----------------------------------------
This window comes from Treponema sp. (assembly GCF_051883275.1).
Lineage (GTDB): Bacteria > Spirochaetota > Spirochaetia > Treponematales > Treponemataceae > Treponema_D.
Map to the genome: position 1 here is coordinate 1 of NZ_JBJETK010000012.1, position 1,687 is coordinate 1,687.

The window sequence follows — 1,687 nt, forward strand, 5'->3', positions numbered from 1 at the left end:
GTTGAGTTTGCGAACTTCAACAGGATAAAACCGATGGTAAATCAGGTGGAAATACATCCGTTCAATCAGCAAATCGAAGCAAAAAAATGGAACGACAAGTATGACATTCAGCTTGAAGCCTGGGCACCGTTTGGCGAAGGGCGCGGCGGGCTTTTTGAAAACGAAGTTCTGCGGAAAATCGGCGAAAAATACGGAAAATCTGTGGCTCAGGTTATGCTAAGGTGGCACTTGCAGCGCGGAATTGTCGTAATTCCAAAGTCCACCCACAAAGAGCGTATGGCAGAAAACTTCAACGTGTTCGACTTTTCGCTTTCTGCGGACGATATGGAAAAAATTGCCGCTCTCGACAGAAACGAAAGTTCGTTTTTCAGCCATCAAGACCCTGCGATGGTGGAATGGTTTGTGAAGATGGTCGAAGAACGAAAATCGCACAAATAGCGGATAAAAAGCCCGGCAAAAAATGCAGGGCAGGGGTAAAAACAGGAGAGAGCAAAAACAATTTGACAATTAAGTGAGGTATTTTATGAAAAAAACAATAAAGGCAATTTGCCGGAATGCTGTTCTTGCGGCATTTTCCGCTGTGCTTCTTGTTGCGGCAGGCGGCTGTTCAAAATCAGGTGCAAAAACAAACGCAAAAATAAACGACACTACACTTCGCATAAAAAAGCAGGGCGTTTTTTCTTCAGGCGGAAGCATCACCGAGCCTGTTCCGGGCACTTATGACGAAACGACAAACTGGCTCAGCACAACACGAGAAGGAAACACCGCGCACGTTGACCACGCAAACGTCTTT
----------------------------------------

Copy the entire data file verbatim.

This window comes from Treponema sp. (assembly GCF_051883275.1).
Lineage (GTDB): Bacteria > Spirochaetota > Spirochaetia > Treponematales > Treponemataceae > Treponema_D.
Map to the genome: position 1 here is coordinate 1 of NZ_JBJETK010000012.1, position 1,687 is coordinate 1,687.

The window sequence follows — 1,687 nt, forward strand, 5'->3', positions numbered from 1 at the left end:
GTTGAGTTTGCGAACTTCAACAGGATAAAACCGATGGTAAATCAGGTGGAAATACATCCGTTCAATCAGCAAATCGAAGCAAAAAAATGGAACGACAAGTATGACATTCAGCTTGAAGCCTGGGCACCGTTTGGCGAAGGGCGCGGCGGGCTTTTTGAAAACGAAGTTCTGCGGAAAATCGGCGAAAAATACGGAAAATCTGTGGCTCAGGTTATGCTAAGGTGGCACTTGCAGCGCGGAATTGTCGTAATTCCAAAGTCCACCCACAAAGAGCGTATGGCAGAAAACTTCAACGTGTTCGACTTTTCGCTTTCTGCGGACGATATGGAAAAAATTGCCGCTCTCGACAGAAACGAAAGTTCGTTTTTCAGCCATCAAGACCCTGCGATGGTGGAATGGTTTGTGAAGATGGTCGAAGAACGAAAATCGCACAAATAGCGGATAAAAAGCCCGGCAAAAAATGCAGGGCAGGGGTAAAAACAGGAGAGAGCAAAAACAATTTGACAATTAAGTGAGGTATTTTATGAAAAAAACAATAAAGGCAATTTGCCGGAATGCTGTTCTTGCGGCATTTTCCGCTGTGCTTCTTGTTGCGGCAGGCGGCTGTTCAAAATCAGGTGCAAAAACAAACGCAAAAATAAACGACACTACACTTCGCATAAAAAAGCAGGGCGTTTTTTCTTCAGGCGGAAGCATCACCGAGCCTGTTCCGGGCACTTATGACGAAACGACAAACTGGCTCAGCACAACACGAGAAGGAAACACCGCGCACGTTGACCACGCAAACGTCTTT